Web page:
As an educator, as a father—as a human being—I hope for a day when sexual violence does not occur. But we can’t wish this problem away. As Williams’ president, it’s on me to speak about this scourge, to tell you how we’re addressing it at Williams and to lift up the work of those who’ve committed themselves to supporting survivors of sexual violence and to ridding our campus of it for good.
That’s why the article “Standing Strong Against Sexual Assault” may be the most important article that Williams Magazine has ever published. I urge you to read every word.
The college has been working urgently to address sexual assault for years, and it has been my very highest student priority since I began as president in 2010. Dean of the College Sarah Bolton led a comprehensive survey of our students in the spring of 2011, the results of which revealed that 5 percent of female students reported having been raped in the previous 12 months, and many more—male and female—had experienced some kind of nonconsensual sexual touching. The effects of sexual assault are devastating, and the only acceptable rate of incidence is zero. Until we get there, nothing is more important.
And so by fall 2011 we incorporated sexual assault prevention and response education into our JA training, and we convened the Sexual Assault Prevention and Awareness task force, still in existence, to examine every aspect of this work and to build upon it. We hired staff with expertise in preventing and responding to sexual assault, and, most importantly, we’ve partnered with students to bring about the cultural changes needed to eliminate sexual assault at Williams. I started talking openly about the problem in a letter to the community in February 2012. We’ve continued that commitment to openness, publicly sharing data every year on the prevalence of sexual misconduct, including the numbers of reports and their outcomes.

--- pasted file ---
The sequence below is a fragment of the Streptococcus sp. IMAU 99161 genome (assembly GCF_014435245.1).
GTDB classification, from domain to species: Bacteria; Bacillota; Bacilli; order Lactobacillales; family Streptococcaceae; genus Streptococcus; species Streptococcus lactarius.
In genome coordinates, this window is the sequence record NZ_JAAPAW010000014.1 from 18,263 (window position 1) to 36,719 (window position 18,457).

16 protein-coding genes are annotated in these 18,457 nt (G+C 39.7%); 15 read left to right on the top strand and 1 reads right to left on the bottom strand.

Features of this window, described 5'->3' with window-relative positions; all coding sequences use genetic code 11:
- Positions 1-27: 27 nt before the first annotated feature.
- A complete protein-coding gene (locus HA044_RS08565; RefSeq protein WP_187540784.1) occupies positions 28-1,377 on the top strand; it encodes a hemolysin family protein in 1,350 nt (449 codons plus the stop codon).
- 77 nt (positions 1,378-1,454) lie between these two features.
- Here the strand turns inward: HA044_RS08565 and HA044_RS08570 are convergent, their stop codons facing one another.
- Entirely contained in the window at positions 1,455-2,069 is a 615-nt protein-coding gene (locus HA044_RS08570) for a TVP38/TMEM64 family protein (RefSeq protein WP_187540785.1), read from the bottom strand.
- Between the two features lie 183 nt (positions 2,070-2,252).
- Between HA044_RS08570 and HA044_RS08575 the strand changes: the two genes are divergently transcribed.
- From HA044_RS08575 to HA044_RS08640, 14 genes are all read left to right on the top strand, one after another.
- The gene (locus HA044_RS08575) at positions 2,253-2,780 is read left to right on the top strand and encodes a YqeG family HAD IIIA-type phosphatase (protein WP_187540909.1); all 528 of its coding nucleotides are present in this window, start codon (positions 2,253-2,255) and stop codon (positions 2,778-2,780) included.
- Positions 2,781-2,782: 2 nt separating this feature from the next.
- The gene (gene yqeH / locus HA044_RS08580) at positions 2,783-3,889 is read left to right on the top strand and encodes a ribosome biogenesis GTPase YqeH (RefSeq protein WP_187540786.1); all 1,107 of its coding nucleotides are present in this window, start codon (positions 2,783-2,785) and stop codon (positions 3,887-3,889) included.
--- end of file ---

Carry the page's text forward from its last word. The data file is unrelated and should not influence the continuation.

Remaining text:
My personal commitment, as firm as any I can make, is that sexual assault must be eliminated in our community. —Williams President Adam Falk
Last fall, I was honored to be invited to the White House for the launch of its bystander campaign, It’s On Us. At that event, President Obama pointed out that the work his administration is supporting builds on what students are doing within their own campus cultures. I agree. The problem of sexual assault is widespread, and we have much to learn from other campuses, but the solutions we create here are specific to Williams, building thoughtfully on our own best traditions. At Williams, for instance, we know that change comes when the whole community unites in working for it, and with this issue, as with so many others, everyone feels a responsibility to address it.
Let me be frank about one more thing. Over the history of this country, there’s much to be ashamed of in our response to sexual violence. Survivors too often have been ignored, minimized, blamed and re-victimized. Only in recent years has this situation improved, and even now it’s far from perfect. At Williams, too, we’ve not always done nearly as well as we should have in addressing sexual assault. I wish it were otherwise, but we exist within our society and all too often share its flaws.
We acknowledge this history, however, to more clearly see the future. My personal commitment, as firm as any I can make, is that sexual assault must be eliminated in our community. With the dedicated work of the students, staff, faculty and alumni you can read about in this magazine, I’m confident that we’re on that path. We won’t rest until we get there.